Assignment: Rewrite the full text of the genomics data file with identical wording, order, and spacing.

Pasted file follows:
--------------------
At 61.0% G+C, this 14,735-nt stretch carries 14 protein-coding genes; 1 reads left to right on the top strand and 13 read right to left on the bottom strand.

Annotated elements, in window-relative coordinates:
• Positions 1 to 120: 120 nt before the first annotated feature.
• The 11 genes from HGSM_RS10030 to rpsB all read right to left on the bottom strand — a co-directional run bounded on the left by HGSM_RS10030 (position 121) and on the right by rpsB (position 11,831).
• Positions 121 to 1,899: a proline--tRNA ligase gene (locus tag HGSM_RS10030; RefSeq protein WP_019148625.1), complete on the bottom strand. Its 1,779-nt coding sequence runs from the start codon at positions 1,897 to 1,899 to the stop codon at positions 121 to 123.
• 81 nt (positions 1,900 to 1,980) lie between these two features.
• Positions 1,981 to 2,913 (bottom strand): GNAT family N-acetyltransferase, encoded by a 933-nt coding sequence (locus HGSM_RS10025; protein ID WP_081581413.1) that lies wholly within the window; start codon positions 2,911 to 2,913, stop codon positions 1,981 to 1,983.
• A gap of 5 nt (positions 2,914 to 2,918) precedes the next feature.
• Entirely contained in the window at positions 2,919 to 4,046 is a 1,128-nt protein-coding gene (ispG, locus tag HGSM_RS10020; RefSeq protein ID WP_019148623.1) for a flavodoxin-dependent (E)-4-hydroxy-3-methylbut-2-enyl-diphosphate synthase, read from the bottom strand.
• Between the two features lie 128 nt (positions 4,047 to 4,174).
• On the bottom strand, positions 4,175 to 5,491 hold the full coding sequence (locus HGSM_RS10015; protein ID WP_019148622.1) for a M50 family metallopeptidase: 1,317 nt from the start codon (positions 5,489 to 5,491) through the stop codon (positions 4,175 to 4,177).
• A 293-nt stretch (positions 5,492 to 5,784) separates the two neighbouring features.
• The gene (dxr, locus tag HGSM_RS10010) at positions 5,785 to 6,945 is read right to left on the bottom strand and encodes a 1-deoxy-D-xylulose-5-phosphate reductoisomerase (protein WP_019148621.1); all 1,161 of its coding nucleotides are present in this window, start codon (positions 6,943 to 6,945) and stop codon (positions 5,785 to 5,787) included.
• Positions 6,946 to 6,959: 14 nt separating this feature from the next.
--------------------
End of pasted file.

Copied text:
At 61.0% G+C, this 14,735-nt stretch carries 14 protein-coding genes; 1 reads left to right on the top strand and 13 read right to left on the bottom strand.

Annotated elements, in window-relative coordinates:
• Positions 1 to 120: 120 nt before the first annotated feature.
• The 11 genes from HGSM_RS10030 to rpsB all read right to left on the bottom strand — a co-directional run bounded on the left by HGSM_RS10030 (position 121) and on the right by rpsB (position 11,831).
• Positions 121 to 1,899: a proline--tRNA ligase gene (locus tag HGSM_RS10030; RefSeq protein WP_019148625.1), complete on the bottom strand. Its 1,779-nt coding sequence runs from the start codon at positions 1,897 to 1,899 to the stop codon at positions 121 to 123.
• 81 nt (positions 1,900 to 1,980) lie between these two features.
• Positions 1,981 to 2,913 (bottom strand): GNAT family N-acetyltransferase, encoded by a 933-nt coding sequence (locus HGSM_RS10025; protein ID WP_081581413.1) that lies wholly within the window; start codon positions 2,911 to 2,913, stop codon positions 1,981 to 1,983.
• A gap of 5 nt (positions 2,914 to 2,918) precedes the next feature.
• Entirely contained in the window at positions 2,919 to 4,046 is a 1,128-nt protein-coding gene (ispG, locus tag HGSM_RS10020; RefSeq protein ID WP_019148623.1) for a flavodoxin-dependent (E)-4-hydroxy-3-methylbut-2-enyl-diphosphate synthase, read from the bottom strand.
• Between the two features lie 128 nt (positions 4,047 to 4,174).
• On the bottom strand, positions 4,175 to 5,491 hold the full coding sequence (locus HGSM_RS10015; protein ID WP_019148622.1) for a M50 family metallopeptidase: 1,317 nt from the start codon (positions 5,489 to 5,491) through the stop codon (positions 4,175 to 4,177).
• A 293-nt stretch (positions 5,492 to 5,784) separates the two neighbouring features.
• The gene (dxr, locus tag HGSM_RS10010) at positions 5,785 to 6,945 is read right to left on the bottom strand and encodes a 1-deoxy-D-xylulose-5-phosphate reductoisomerase (protein WP_019148621.1); all 1,161 of its coding nucleotides are present in this window, start codon (positions 6,943 to 6,945) and stop codon (positions 5,785 to 5,787) included.
• Positions 6,946 to 6,959: 14 nt separating this feature from the next.